Moving an Outdoor Cat to a New Home
Moving can be stressful for both you and your pets. But when you have an outdoor cat, the situation is especially unique. If you're moving an outdoor cat to a new home, there are a few things you can do to help him slowly acclimate to his carrier and his new surroundings. Relocating with an outdoor cat doesn't have to be difficult if you follow these steps.
Is Your Cat Ready to Relocate?
First, determine if your cat might be too feral to move. Some people let their cats roam outside because they're just a little too rambunctious to stay indoors, but they're still tame and bonded to their owners. These cats are prime candidates to relocate.
If you're feeding a feral cat that never gets close enough to pet or if she seems more bonded to a colony of cats than to you, then you might want to reconsider moving her.1 This is also true if she's too wild to be indoors, but you're moving to an area that's more dangerous outside, such as near a busy road.
For these situations, consider talking to your neighbors to see if they might be interested in providing food and water after you're gone and becoming the new caregivers.
Get Tags and a Microchip
Make sure your cat's vaccines are up-to-date and consider asking your vet for a microchip if you don't already have one. You can register the microchip online with your contact information, just in case he wanders too far in his new neighborhood.2 Keep a collar that detaches easily on him with his tags so your new neighbors know who he is.
Help Your Cat Get Used to a Carrier
Tamed outdoor cats can get used to a carrier with some patience. Put your carrier outside with a few treats or your cat's favorite blanket or toy. Over time, outdoor scents will overcome the carrier's strange, new scents and your cat won't find it so scary. He might even start taking naps in the carrier.
Remember to use a carrier that attaches to a seatbelt in your car so your kitty will stay safe while you're driving to your new home. A Travel Safety Carrier or Mod Capsule are both great options.
If your cat is a little too wild to get into a carrier, you might look into using a safe trap designed especially for cats. Leave food inside the trap to tempt your kitty; the trap automatically closes once he's safely inside.3
Remember: when you're traveling in the car to your new destination, keep the music low and talk soothingly to your cat. And don't let him out of the carrier when you're on the road.
Keep Your Cat Inside at First
Once you reach your new home, don't just release your cat into the wild. Your kitty will be nervous and scared with all the new smells, sights, and sounds. Keep your cat indoors for at least a few days, with frequent meals so he can quickly establish some happy memories at your new home.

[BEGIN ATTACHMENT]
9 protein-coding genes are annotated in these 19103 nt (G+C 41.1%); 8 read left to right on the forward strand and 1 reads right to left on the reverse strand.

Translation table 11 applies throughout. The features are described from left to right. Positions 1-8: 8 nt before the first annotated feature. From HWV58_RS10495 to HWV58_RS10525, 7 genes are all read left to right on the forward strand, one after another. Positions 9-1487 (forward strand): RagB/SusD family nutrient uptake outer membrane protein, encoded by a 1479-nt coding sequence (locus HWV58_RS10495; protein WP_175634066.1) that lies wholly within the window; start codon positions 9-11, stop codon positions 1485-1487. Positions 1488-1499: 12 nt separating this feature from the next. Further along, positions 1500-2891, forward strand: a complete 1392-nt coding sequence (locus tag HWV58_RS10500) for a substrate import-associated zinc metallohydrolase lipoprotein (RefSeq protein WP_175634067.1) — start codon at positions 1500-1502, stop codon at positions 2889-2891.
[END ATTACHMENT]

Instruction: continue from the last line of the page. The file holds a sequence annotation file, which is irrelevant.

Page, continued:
A great place to keep your cat for this time is the garage. The Outdoor Kitty House is an excellent way to transition your cat to the outside. It comes in heated and unheated versions so you can choose the best option for your climate. When you're ready to move your cat outside, move the house outside too. This gives your cat some consistency in his new environment. Other places you may want to keep your cat include the laundry room, an enclosed patio, or a bathroom. Just make sure the room is safe and it won't get too hot or too cold.
You also want to find ways to keep your cat entertained while he's inside so he doesn't get bored. Consider interactive toys like a Kitty Tippy Track n' Roll, a horizontal or vertical scratcher, and a comfy bed like the Amazin' Hooded Lounger.
Some people recommend keeping your cat indoors for as long as two weeks before allowing him outdoors alone. Cats may try to return to their old homes if they haven't bonded with the new home yet.4
Once you allow your cat to roam outside, stay outdoors with him at first. Try to bring him back inside every night or after brief excursions for a few weeks. You might even consider letting him outside only when he hasn't eaten for about eight hours. This will make him more eager to return when you call him back for his meal. Leave a favorite blanket outside so he can more easily follow his scent back to your new home.5
Can You Help Your Cat Become an Indoor Kitty?
If you've ever considered transitioning your outdoor cat to becoming an indoor cat, this would be the time to try. The days you need to leave her inside so she can get used to all the new smells and sounds could also serve as a transition period to test if she'd be happier indoors.
Moving an outdoor cat to a new home doesn't have to be as difficult as it sounds. Just make sure you give her plenty of TLC and time indoors to adjust once you reach your destination.
- Alley Cat Allies. "Community Cat Care." AlleyCat.org, https://www.alleycat.org/community-cat-care/safe-relocation/.
- Animal Humane Society. "Registering Your Pet's Microchip." AnimalHumaneSociety.org, https://www.animalhumanesociety.org/adoption/registering-your-pets-microchip.
- Alley Cat Allies. "How to Catch a Feral or Stray Cat with a Trap." AlleyCat.org, https://www.alleycat.org/community-cat-care/tips-for-hard-to-trap-cats/.
- Stoewen, Debbie. "Moving to a New Home with Cats." VCA Hospitals, 2019, https://vcahospitals.com/know-your-pet/moving-to-a-new-home-with-cats.
- Morris, Joan. "Tips for Moving Your Outdoor Cat to a New Home." Mercury News, 11 August 2016, https://www.mercurynews.com/2016/07/29/tips-for-moving-your-outdoor-cat-to-new-home/.
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